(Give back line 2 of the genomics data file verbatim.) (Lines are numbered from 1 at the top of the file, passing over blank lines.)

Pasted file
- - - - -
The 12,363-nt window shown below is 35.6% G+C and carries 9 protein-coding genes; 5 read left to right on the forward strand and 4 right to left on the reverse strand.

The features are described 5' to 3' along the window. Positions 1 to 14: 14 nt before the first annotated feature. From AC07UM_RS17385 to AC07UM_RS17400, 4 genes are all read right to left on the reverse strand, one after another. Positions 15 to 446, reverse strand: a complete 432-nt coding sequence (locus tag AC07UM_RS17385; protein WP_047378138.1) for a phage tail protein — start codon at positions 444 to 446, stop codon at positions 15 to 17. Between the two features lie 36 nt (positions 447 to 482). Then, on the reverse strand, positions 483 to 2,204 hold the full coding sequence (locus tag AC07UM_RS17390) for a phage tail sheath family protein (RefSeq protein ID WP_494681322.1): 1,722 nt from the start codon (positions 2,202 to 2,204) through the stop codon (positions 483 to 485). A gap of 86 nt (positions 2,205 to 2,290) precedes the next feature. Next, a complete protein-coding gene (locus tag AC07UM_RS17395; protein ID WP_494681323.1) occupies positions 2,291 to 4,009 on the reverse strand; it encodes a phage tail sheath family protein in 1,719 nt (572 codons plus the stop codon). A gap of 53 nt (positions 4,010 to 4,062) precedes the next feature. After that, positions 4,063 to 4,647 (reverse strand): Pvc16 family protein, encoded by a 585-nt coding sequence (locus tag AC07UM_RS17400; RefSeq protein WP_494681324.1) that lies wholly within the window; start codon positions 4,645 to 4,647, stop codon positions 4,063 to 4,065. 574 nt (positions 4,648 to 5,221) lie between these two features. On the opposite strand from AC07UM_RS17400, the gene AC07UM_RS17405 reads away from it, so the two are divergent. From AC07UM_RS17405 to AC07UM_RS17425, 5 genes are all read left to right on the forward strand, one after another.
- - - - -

The features are described 5' to 3' along the window. Positions 1 to 14: 14 nt before the first annotated feature. From AC07UM_RS17385 to AC07UM_RS17400, 4 genes are all read right to left on the reverse strand, one after another. Positions 15 to 446, reverse strand: a complete 432-nt coding sequence (locus tag AC07UM_RS17385; protein WP_047378138.1) for a phage tail protein — start codon at positions 444 to 446, stop codon at positions 15 to 17. Between the two features lie 36 nt (positions 447 to 482). Then, on the reverse strand, positions 483 to 2,204 hold the full coding sequence (locus tag AC07UM_RS17390) for a phage tail sheath family protein (RefSeq protein ID WP_494681322.1): 1,722 nt from the start codon (positions 2,202 to 2,204) through the stop codon (positions 483 to 485). A gap of 86 nt (positions 2,205 to 2,290) precedes the next feature. Next, a complete protein-coding gene (locus tag AC07UM_RS17395; protein ID WP_494681323.1) occupies positions 2,291 to 4,009 on the reverse strand; it encodes a phage tail sheath family protein in 1,719 nt (572 codons plus the stop codon). A gap of 53 nt (positions 4,010 to 4,062) precedes the next feature. After that, positions 4,063 to 4,647 (reverse strand): Pvc16 family protein, encoded by a 585-nt coding sequence (locus tag AC07UM_RS17400; RefSeq protein WP_494681324.1) that lies wholly within the window; start codon positions 4,645 to 4,647, stop codon positions 4,063 to 4,065. 574 nt (positions 4,648 to 5,221) lie between these two features. On the opposite strand from AC07UM_RS17400, the gene AC07UM_RS17405 reads away from it, so the two are divergent. From AC07UM_RS17405 to AC07UM_RS17425, 5 genes are all read left to right on the forward strand, one after another.